The building consists of an octagonal 22m tower dominating the cliff over Marsaxlokk Bay, with a two storey house under it; two lighthouse-keepers’ apartments that have been converted into a holiday let accommodation and are now guarded by a voluntary organisation, Din l-Art Ħelwa. The views from each and every room are spectacular. The lighthouse apartments have kept the original colour scheme, bright and simple, with plenty of white to echo the period.

fort san lucian

fort san lucian

Foto: James Bianchi

Fort San Lucian, also known as Saint Lucian Tower is the second largest watchtower in Malta, after Saint Thomas Tower. The original tower was built by the Order of Saint John to protect Marsaxlokk Bay from the possible invasion of the Ottomans between 1610 and 1611.  

An artillery battery was added in around 1715, and the complex was upgraded into a fort in the 1790s to further strengthen its defences. During the invasion of Malta by the French in 1798, Fort San Lucian was one of the few forts to offer resistance to the force of Napoleon.

In the 1870s, the fort was rebuilt by the British in the polygonal style. During the Second World War the fort was used as a bomb depot. Today, the tower and fort are used by the Malta Aquaculture Research Centre, where the breeding, hatching and rearing of various species of fish are studied.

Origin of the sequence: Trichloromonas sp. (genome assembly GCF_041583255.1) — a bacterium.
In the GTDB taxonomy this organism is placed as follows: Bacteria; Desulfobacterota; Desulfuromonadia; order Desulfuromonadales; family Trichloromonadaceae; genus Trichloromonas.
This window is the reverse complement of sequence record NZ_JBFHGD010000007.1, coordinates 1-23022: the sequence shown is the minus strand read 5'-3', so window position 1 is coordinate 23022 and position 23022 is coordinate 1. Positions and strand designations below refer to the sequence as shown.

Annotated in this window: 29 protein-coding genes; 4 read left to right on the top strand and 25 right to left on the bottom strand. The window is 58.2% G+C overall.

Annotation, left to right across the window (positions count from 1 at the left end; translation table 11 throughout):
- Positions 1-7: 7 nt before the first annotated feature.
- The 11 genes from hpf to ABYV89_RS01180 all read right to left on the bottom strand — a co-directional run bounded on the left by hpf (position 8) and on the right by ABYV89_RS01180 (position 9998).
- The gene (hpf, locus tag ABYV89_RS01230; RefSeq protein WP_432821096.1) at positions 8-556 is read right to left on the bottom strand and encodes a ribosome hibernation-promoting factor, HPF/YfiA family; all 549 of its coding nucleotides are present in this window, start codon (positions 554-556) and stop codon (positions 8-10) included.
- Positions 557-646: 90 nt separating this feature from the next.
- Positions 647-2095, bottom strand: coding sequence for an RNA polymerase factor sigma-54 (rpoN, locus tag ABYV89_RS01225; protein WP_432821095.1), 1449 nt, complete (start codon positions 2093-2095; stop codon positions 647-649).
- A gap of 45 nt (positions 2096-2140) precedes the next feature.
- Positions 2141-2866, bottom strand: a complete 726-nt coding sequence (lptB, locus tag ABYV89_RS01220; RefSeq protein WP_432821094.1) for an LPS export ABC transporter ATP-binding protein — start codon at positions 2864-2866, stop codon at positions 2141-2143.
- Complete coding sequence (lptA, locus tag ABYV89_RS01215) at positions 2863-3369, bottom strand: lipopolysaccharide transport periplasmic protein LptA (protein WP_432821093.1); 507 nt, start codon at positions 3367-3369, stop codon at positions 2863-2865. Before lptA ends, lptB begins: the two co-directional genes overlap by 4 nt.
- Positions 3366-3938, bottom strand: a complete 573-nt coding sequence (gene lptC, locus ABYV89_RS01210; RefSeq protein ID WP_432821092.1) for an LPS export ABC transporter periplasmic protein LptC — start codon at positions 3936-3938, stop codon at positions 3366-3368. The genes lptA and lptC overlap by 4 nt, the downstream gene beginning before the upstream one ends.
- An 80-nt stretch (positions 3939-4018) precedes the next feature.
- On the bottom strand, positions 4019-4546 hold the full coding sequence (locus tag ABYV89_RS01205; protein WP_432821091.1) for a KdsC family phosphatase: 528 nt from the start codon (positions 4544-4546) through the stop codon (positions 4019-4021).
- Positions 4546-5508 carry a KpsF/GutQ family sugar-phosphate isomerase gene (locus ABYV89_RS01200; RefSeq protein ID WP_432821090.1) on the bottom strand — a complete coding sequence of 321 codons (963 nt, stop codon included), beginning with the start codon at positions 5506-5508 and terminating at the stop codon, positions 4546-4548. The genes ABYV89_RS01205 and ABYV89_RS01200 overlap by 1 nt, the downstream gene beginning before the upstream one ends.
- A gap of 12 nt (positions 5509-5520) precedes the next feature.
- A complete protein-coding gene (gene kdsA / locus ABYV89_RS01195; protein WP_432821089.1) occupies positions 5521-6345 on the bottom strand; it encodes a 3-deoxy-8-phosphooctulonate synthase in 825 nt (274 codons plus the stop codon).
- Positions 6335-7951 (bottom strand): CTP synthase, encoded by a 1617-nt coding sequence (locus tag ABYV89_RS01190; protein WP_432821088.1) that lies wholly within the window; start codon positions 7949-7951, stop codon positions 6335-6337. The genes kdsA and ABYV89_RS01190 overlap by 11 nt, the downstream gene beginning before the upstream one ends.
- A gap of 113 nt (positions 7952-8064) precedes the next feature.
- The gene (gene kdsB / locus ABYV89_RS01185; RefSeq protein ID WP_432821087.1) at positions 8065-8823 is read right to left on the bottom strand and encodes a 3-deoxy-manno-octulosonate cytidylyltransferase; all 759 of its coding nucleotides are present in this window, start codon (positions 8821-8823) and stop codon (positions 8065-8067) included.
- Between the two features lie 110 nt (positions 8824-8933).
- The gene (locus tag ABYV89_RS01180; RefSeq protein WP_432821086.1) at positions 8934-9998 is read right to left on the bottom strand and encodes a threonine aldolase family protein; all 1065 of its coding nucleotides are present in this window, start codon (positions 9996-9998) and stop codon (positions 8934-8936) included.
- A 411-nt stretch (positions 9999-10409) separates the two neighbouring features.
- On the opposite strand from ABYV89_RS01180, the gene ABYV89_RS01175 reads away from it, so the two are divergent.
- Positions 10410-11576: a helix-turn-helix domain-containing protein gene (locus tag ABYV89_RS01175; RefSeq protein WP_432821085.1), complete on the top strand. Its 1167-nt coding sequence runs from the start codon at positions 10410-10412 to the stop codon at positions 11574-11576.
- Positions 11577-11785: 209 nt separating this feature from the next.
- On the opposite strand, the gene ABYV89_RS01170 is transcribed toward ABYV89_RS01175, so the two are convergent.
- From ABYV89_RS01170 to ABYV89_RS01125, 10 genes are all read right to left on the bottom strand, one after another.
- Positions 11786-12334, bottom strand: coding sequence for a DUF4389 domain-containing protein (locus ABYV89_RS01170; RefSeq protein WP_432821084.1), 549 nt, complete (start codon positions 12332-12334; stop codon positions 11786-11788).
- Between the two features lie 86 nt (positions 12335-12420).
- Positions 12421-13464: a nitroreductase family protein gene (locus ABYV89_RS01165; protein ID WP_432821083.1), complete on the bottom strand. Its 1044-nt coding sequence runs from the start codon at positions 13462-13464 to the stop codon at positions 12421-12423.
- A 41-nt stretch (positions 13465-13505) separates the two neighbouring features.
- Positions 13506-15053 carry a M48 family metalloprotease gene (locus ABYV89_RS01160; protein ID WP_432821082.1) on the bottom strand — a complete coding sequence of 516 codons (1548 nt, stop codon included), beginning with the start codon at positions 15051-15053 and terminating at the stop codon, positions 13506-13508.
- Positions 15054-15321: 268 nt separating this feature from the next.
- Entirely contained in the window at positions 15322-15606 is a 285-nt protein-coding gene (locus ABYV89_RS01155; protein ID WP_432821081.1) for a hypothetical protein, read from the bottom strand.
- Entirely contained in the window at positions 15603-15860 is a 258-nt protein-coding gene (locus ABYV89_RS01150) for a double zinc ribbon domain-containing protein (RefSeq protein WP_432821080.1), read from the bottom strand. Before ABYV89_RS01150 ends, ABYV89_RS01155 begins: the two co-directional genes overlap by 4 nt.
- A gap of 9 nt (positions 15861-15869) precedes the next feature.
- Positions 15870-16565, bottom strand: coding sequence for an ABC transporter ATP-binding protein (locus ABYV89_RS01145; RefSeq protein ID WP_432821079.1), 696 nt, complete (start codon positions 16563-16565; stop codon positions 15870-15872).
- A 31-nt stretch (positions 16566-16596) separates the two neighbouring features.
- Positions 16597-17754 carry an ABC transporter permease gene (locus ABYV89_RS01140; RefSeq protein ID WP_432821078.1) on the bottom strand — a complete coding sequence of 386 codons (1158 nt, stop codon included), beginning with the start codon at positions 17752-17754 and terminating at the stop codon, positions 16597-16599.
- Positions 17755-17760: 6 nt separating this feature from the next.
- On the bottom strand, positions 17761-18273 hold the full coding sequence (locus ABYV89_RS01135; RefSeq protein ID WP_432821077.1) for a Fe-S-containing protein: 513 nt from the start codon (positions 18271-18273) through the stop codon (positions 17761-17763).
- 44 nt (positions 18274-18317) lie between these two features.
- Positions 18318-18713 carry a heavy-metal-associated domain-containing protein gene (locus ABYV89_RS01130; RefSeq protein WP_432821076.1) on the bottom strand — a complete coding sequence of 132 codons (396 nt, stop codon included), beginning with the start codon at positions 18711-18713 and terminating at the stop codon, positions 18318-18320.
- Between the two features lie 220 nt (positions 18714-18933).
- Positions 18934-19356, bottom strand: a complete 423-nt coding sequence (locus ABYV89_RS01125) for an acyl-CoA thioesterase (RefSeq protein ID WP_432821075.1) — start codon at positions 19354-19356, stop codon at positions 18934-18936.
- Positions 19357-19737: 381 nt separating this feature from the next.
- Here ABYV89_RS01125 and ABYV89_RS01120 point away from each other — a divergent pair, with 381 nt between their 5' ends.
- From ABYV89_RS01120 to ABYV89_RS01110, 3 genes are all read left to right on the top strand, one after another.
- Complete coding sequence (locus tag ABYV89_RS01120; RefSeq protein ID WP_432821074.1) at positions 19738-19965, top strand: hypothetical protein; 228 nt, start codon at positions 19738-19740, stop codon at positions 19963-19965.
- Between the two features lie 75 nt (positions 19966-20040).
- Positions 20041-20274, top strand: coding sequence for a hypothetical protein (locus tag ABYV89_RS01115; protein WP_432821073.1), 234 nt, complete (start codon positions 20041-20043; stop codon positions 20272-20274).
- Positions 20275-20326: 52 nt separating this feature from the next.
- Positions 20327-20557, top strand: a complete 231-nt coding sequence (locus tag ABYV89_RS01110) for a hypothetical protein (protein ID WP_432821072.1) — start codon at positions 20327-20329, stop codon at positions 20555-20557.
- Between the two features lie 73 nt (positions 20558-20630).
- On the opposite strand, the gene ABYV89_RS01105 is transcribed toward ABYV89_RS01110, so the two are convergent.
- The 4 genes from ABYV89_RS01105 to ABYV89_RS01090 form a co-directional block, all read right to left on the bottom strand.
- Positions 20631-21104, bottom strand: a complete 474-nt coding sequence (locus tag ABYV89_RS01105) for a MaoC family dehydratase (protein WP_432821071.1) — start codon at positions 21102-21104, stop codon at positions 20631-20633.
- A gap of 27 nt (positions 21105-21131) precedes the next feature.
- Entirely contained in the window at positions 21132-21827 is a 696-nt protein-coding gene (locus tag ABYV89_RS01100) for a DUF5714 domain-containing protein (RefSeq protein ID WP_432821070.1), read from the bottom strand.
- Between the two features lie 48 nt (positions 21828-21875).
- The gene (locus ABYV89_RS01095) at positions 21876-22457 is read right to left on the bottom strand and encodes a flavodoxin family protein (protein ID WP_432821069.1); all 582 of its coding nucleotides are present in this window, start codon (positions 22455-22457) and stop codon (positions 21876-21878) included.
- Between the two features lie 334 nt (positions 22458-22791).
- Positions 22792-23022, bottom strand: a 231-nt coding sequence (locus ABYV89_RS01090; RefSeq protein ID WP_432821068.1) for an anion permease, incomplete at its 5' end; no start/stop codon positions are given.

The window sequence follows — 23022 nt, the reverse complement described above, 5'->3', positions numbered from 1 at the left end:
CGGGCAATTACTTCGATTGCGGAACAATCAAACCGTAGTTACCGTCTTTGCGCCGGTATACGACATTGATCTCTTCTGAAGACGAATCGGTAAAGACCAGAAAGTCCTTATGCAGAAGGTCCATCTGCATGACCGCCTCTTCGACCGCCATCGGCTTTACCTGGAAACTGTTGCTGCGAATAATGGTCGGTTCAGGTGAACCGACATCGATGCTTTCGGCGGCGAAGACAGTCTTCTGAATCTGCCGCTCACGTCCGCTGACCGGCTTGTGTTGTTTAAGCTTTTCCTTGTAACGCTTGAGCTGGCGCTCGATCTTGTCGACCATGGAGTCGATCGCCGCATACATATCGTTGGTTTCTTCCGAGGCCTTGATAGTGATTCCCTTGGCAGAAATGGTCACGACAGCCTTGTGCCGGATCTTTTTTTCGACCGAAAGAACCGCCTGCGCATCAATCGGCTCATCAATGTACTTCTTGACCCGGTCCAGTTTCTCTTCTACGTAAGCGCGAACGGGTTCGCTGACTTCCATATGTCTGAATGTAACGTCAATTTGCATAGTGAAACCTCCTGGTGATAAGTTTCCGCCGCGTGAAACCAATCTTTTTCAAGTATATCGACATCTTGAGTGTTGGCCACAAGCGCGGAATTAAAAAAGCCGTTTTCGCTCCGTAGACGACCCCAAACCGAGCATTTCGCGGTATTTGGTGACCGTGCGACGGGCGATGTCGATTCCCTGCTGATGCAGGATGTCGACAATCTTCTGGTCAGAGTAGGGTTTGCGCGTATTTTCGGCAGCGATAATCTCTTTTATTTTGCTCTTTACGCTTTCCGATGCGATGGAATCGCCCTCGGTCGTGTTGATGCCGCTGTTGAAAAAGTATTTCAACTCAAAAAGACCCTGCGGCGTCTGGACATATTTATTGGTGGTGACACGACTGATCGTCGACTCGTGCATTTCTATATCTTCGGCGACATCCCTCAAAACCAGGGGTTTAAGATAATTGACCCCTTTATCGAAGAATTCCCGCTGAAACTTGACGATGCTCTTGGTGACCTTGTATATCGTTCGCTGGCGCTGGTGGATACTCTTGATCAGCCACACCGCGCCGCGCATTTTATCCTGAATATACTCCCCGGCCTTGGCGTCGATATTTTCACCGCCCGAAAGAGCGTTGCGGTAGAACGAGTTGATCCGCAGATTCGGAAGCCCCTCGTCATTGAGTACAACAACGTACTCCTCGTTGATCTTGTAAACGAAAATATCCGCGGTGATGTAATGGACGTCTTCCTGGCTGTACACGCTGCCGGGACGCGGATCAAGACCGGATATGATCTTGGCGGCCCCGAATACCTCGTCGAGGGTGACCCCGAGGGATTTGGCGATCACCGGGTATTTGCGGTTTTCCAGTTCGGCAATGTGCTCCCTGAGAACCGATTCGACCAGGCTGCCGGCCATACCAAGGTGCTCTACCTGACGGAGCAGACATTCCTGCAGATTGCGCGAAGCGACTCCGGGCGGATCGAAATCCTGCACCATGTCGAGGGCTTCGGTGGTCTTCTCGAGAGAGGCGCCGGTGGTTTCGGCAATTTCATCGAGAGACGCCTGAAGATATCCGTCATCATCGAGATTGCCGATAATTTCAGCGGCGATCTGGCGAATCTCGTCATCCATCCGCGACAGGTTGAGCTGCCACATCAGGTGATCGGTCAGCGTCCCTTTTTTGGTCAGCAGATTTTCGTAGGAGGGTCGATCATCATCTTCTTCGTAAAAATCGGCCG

xrobb l-gĦaĠin

Xrobb L-Għaġin

Foto: James Bianchi

Xrobb L-Għaġin is the south-eastern most point of the Maltese Islands. It is a nature park and sustainable development centre, aiming to safeguard an area of over 155,000 square metres of natural habitat. The remains of a Neolithic temple on the site have largely been lost due to coastal erosion, but the cliff scenery is no less remarkable for it.

The purpose of the project is education, demonstration and research in sustainable environment solutions with the overall objective of increasing the use of renewable energy, wastewater management and safeguarding biodiversity.

In the middle of the nature park, there’s also a quiet hostel run by the centre, providing accommodation at very low prices and promoting nature and enjoyment of the beautiful surrounding areas while relaxing in a natural environment. Slightly further down from the park enclosure, a bay carrying the same name is suitable for swimming.

marsaxlokk market

fish on sale at the market

Foto: James Bianchi

other local goods on sale

photo: james bianchi

Freshly caught fish is transferred directly to the stalls where it’s sold within hours by street hawkers; seasonal fish like mackerel and awrat, octopus, squids, prawns, shrimps, and even sea snakes. Although originally a fish market, it has developed and now also sells locally produced honey, homemade jams, local souvenirs, handmade lace table-cloths and clothing items.

There is a market that takes place daily but on a Sunday expands further to take over the whole harbour front and focuses mainly on the retailing of fish caught by local fishermen. Sundays are usually pretty busy when locals flock to the village to get their hands on the fresh catch of the day. During the week, the village is much more relaxed and navigating the market is a lot easier.